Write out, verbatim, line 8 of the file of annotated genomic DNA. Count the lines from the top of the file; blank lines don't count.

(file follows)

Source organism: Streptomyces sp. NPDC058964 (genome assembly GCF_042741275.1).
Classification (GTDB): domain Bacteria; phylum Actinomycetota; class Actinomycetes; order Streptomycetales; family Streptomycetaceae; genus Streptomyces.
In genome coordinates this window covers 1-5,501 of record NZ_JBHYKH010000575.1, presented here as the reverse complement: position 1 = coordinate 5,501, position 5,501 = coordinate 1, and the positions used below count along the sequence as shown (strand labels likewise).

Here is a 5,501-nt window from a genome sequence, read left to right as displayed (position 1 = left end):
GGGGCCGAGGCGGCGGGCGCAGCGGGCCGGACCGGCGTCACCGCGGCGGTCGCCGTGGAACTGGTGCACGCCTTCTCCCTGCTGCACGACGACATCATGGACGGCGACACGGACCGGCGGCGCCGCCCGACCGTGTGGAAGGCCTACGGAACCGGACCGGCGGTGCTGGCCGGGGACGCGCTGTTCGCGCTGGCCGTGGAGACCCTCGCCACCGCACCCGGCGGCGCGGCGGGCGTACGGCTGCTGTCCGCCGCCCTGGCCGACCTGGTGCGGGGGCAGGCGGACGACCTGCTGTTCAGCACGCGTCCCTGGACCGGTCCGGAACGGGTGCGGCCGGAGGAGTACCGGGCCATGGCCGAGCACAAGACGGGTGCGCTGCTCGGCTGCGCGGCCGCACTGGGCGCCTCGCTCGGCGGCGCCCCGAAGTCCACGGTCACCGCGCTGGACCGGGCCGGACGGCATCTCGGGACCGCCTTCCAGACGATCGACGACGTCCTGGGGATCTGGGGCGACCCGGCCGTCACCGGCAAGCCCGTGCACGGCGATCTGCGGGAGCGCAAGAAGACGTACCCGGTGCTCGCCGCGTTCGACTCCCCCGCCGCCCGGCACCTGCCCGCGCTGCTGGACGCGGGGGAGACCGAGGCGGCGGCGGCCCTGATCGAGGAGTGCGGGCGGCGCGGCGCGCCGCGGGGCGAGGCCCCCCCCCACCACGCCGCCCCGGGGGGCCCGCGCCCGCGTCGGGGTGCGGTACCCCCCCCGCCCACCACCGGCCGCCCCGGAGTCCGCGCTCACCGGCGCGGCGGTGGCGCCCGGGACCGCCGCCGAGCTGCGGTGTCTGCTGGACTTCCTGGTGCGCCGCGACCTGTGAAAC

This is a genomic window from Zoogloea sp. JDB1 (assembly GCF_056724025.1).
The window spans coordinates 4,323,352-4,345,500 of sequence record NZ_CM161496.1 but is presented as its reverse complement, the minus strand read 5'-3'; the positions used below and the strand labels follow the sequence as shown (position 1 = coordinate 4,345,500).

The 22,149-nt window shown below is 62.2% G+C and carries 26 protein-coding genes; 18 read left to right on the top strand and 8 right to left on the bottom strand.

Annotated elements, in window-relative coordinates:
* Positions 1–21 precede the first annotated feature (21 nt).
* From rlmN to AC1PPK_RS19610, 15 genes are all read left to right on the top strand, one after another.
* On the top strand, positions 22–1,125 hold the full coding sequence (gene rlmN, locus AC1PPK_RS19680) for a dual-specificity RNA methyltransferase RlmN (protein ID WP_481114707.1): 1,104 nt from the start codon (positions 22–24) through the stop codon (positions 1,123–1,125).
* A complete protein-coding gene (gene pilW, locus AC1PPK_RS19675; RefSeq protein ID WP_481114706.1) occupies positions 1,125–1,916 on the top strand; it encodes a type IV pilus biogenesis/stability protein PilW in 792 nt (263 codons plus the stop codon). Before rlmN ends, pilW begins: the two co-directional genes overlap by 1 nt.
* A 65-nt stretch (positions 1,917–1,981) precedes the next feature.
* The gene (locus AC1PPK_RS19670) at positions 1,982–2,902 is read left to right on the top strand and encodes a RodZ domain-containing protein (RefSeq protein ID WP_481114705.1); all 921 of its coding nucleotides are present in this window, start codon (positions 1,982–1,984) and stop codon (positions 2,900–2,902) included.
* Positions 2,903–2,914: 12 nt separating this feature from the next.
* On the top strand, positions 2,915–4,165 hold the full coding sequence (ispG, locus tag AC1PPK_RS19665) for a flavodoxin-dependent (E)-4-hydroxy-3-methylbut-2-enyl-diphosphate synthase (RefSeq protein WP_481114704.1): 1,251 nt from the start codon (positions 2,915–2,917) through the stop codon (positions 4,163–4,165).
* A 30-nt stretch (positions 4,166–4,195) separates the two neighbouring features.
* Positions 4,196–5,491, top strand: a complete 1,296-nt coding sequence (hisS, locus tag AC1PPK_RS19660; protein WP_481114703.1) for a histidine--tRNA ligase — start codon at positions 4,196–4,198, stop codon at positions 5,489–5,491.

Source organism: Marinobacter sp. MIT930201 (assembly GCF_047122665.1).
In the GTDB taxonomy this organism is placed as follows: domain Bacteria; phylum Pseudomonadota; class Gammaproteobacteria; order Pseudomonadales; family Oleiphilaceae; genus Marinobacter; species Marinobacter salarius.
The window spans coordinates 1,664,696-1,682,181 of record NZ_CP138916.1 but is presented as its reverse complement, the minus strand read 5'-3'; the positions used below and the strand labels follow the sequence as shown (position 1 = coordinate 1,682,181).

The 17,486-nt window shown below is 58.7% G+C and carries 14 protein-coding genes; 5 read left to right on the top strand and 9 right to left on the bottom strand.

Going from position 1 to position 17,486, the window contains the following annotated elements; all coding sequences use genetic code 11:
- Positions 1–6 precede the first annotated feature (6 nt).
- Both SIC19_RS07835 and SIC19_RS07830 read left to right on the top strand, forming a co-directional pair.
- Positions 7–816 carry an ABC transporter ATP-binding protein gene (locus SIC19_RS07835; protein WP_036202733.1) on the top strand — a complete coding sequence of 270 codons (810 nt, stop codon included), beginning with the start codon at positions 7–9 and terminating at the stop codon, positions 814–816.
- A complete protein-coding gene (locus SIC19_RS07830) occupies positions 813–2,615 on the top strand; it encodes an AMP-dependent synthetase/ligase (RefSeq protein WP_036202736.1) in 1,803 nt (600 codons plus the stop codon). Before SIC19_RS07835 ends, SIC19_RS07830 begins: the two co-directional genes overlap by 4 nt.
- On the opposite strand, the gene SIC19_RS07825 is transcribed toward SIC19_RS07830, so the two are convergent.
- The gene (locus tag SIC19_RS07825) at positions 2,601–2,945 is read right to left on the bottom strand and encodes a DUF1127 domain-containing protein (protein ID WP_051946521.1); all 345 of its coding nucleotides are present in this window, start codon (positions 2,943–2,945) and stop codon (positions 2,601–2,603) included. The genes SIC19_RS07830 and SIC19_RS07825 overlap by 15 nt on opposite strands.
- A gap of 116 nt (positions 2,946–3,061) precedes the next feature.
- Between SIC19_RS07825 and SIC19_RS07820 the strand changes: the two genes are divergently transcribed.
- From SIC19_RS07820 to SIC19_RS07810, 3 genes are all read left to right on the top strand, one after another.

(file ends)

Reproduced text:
The 22,149-nt window shown below is 62.2% G+C and carries 26 protein-coding genes; 18 read left to right on the top strand and 8 right to left on the bottom strand.